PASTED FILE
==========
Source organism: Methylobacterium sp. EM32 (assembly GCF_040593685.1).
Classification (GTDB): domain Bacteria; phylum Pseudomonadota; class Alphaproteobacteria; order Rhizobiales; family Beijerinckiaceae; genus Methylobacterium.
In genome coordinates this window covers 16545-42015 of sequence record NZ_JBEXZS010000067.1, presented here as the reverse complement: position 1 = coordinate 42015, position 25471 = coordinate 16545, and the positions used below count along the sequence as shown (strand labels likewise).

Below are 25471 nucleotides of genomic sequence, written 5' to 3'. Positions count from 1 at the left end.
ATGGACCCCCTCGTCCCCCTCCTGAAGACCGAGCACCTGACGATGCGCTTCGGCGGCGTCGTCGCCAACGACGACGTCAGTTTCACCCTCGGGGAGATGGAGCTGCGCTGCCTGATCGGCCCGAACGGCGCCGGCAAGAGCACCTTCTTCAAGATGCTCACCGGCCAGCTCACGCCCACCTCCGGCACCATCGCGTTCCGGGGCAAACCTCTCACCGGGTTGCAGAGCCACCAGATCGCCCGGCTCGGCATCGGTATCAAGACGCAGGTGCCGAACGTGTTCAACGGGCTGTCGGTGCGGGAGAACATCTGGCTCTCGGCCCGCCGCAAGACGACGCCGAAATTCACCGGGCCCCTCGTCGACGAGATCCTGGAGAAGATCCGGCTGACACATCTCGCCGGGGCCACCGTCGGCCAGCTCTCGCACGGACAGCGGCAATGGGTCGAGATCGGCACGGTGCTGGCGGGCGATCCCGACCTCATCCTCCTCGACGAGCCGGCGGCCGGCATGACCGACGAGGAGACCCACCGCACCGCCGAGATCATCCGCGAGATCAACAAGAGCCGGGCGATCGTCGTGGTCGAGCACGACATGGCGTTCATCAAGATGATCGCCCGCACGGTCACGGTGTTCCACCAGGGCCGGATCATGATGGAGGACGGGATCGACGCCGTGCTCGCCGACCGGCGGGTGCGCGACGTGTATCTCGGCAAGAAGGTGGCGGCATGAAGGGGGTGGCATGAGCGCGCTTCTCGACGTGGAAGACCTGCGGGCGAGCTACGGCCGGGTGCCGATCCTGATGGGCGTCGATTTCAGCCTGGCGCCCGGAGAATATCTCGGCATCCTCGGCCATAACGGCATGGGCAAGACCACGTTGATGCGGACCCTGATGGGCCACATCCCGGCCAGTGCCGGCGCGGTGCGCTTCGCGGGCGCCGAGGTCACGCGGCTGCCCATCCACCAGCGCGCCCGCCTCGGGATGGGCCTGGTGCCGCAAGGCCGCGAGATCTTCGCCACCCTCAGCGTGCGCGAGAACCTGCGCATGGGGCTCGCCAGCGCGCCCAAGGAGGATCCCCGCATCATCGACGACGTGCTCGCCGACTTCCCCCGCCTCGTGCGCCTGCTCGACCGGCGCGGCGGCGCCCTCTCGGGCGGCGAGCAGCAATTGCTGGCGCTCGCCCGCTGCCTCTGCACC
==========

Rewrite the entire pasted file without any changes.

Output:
Source organism: Methylobacterium sp. EM32 (assembly GCF_040593685.1).
Classification (GTDB): domain Bacteria; phylum Pseudomonadota; class Alphaproteobacteria; order Rhizobiales; family Beijerinckiaceae; genus Methylobacterium.
In genome coordinates this window covers 16545-42015 of sequence record NZ_JBEXZS010000067.1, presented here as the reverse complement: position 1 = coordinate 42015, position 25471 = coordinate 16545, and the positions used below count along the sequence as shown (strand labels likewise).

Below are 25471 nucleotides of genomic sequence, written 5' to 3'. Positions count from 1 at the left end.
ATGGACCCCCTCGTCCCCCTCCTGAAGACCGAGCACCTGACGATGCGCTTCGGCGGCGTCGTCGCCAACGACGACGTCAGTTTCACCCTCGGGGAGATGGAGCTGCGCTGCCTGATCGGCCCGAACGGCGCCGGCAAGAGCACCTTCTTCAAGATGCTCACCGGCCAGCTCACGCCCACCTCCGGCACCATCGCGTTCCGGGGCAAACCTCTCACCGGGTTGCAGAGCCACCAGATCGCCCGGCTCGGCATCGGTATCAAGACGCAGGTGCCGAACGTGTTCAACGGGCTGTCGGTGCGGGAGAACATCTGGCTCTCGGCCCGCCGCAAGACGACGCCGAAATTCACCGGGCCCCTCGTCGACGAGATCCTGGAGAAGATCCGGCTGACACATCTCGCCGGGGCCACCGTCGGCCAGCTCTCGCACGGACAGCGGCAATGGGTCGAGATCGGCACGGTGCTGGCGGGCGATCCCGACCTCATCCTCCTCGACGAGCCGGCGGCCGGCATGACCGACGAGGAGACCCACCGCACCGCCGAGATCATCCGCGAGATCAACAAGAGCCGGGCGATCGTCGTGGTCGAGCACGACATGGCGTTCATCAAGATGATCGCCCGCACGGTCACGGTGTTCCACCAGGGCCGGATCATGATGGAGGACGGGATCGACGCCGTGCTCGCCGACCGGCGGGTGCGCGACGTGTATCTCGGCAAGAAGGTGGCGGCATGAAGGGGGTGGCATGAGCGCGCTTCTCGACGTGGAAGACCTGCGGGCGAGCTACGGCCGGGTGCCGATCCTGATGGGCGTCGATTTCAGCCTGGCGCCCGGAGAATATCTCGGCATCCTCGGCCATAACGGCATGGGCAAGACCACGTTGATGCGGACCCTGATGGGCCACATCCCGGCCAGTGCCGGCGCGGTGCGCTTCGCGGGCGCCGAGGTCACGCGGCTGCCCATCCACCAGCGCGCCCGCCTCGGGATGGGCCTGGTGCCGCAAGGCCGCGAGATCTTCGCCACCCTCAGCGTGCGCGAGAACCTGCGCATGGGGCTCGCCAGCGCGCCCAAGGAGGATCCCCGCATCATCGACGACGTGCTCGCCGACTTCCCCCGCCTCGTGCGCCTGCTCGACCGGCGCGGCGGCGCCCTCTCGGGCGGCGAGCAGCAATTGCTGGCGCTCGCCCGCTGCCTCTGCACC